Screening: Is the Technology Fit for Commercialization?

Note: This post is part of a series on how to cultivate your IP. View the start of the Cultivate Your IP series here.

Effectively managing the intellectual property (IP) portfolio requires being selective about where to direct your limited resources. Not every technology can (or should) go to market. So how do you determine which innovations are poised for commercialization success and which have low-potential and should be released/abandoned?

For the most efficient use of resources, the best practice is to start with a technology screening. Today we’ll consider what that involves.

 

Triage First to Check for Red Flags

When a technology first comes into the office — usually in the form of an invention disclosure — there is the preliminary step of confirming that the technology doesn’t have any major show-stoppers. Before investing any resources in screening the technology, you want to be sure, for example:

  • That your organization owns the technology
  • That there hasn’t been a public disclosure that precludes necessary patenting or other IP protection
  • That the invention has been adequately reduced to practice (i.e., beyond the concept stage)

What can happen if you don’t screen your technologies? Download our free webcast to find out. Read more here.

If no show-stoppers are identified, technology screening to determine commercialization potential can begin in earnest. But what does that entail?

 

Three Key Factors for Tech Transfer

The screening’s focus is on efficiently gathering and analyzing information to determine if making the investment involved in moving forward with commercialization is appropriate. The factors being analyzed about the technology during this initial screening are:

  • Market: Is anyone going to be interested in this technology? The innovation can do XYZ but… who cares? Is it addressing a genuine need in the marketplace?
  • Technology: How does this technology compare to what’s already out there (or under development)? What benefits does it have and how great is the need for those advantages? What additional development would be needed to make it attractive to the market?
  • IP Protection: Does there appear to be a way to protect the innovation that would give a licensee sufficient competitive advantage to warrant their investment in taking it to market?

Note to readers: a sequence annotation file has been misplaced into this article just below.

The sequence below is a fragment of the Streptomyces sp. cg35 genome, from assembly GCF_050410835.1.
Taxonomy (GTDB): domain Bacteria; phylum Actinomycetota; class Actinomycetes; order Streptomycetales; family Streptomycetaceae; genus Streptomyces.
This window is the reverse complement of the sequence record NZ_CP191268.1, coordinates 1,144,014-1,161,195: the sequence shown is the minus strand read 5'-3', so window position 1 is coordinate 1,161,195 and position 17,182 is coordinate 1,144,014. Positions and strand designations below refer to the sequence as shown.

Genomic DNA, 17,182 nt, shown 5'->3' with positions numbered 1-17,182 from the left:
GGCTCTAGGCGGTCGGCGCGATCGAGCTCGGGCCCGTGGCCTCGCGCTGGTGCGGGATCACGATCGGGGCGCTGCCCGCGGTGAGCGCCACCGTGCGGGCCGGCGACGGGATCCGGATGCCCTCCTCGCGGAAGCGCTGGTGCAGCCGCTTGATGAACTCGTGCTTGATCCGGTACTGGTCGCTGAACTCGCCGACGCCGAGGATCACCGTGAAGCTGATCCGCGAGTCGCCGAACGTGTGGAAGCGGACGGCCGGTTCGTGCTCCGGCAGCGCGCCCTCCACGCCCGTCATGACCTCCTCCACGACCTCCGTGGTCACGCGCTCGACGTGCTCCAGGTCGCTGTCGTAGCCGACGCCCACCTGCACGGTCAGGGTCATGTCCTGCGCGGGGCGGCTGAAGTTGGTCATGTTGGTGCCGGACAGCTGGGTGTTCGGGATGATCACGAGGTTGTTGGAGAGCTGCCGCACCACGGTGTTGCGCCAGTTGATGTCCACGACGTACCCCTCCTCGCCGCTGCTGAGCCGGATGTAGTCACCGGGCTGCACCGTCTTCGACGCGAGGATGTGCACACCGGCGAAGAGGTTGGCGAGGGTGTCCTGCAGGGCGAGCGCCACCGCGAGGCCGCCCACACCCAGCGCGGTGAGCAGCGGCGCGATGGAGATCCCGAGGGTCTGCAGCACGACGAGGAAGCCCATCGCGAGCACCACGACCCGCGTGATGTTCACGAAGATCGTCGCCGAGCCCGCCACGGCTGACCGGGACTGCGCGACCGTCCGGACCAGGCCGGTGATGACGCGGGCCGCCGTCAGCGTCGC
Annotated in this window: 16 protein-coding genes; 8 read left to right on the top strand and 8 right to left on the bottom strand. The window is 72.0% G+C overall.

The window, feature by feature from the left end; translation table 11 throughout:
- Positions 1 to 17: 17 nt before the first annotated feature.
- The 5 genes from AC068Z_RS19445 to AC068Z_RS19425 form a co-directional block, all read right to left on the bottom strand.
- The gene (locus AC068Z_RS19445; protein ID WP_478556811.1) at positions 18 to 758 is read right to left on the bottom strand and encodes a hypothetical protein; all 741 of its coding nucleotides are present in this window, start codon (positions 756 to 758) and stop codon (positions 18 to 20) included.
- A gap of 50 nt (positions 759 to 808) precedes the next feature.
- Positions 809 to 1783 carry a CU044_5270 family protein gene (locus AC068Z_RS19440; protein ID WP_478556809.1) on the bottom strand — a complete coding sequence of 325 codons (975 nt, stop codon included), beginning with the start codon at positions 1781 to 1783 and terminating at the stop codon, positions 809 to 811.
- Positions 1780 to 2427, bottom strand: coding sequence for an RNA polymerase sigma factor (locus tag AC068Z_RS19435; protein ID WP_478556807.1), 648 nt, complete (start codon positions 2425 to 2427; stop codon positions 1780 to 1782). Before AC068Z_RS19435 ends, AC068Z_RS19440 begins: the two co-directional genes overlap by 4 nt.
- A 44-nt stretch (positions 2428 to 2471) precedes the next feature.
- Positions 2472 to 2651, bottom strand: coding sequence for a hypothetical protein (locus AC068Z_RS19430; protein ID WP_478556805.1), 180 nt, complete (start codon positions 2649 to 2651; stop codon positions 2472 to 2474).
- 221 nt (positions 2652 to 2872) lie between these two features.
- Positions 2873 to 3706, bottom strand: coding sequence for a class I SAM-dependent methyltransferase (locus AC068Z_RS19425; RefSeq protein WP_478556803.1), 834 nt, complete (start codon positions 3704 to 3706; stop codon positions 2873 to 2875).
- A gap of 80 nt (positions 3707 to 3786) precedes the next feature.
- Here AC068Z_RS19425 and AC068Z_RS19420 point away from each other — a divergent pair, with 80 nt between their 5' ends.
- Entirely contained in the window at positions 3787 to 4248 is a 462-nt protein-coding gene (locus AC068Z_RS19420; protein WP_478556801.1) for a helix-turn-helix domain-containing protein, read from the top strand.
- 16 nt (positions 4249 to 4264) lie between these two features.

These factors form a three-legged stool for commercialization success. The information needed to evaluate these factors comes from gathering effective research and competitive intelligence using the right sources and effective keywords. Coupling this data with insightful analysis — using appropriate evaluation criteria, considering the IP landscape, focusing on market factors (rather than internal politics), etc. — yields an objective, comprehensive basis for decision making. The overall result is a sound, informed decision about whether the opportunity fits the market and whether pursuing commercialization is warranted.

Regardless of the findings, the final step is following up with the inventor/researcher(s) about the findings of the screening and what the next steps will be. Not only will you need their buy-in and involvement if commercialization is pursued, but the feedback on their technology (even if it’s released/abandoned) will inform their ongoing research and foster a positive relationship.

 

Then What?

Well, for an innovation that passes the screening, the next phase is marketing preparation. This involves understanding the market in depth, developing the marketing plan and licensing strategy, and creating marketing collateral. We talk about how to ramp up to technology marketing here.

Technology screenings can be done in-house — in fact, this is a great place to put properly trained interns to work — or you can tap into the broad expertise, objective insights, and deep experience that comes with the Fuentek Initial Technology Review. Our FIT Review includes:

  • An objective rating of the technology’s commercial potential, based on the analysis of data on the market need and IP landscape
  • A market-ready technology description that can be used in marketing materials
  • Clear next steps for heading into marketing and patenting (or other IP protection)
  • A summary of our findings that can be easily shared with the inventor and other stakeholders

For more information about how our FIT Review can add value and support your efforts to cultivate your IP, contact us today.

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Posted by Rebecca Stoughton

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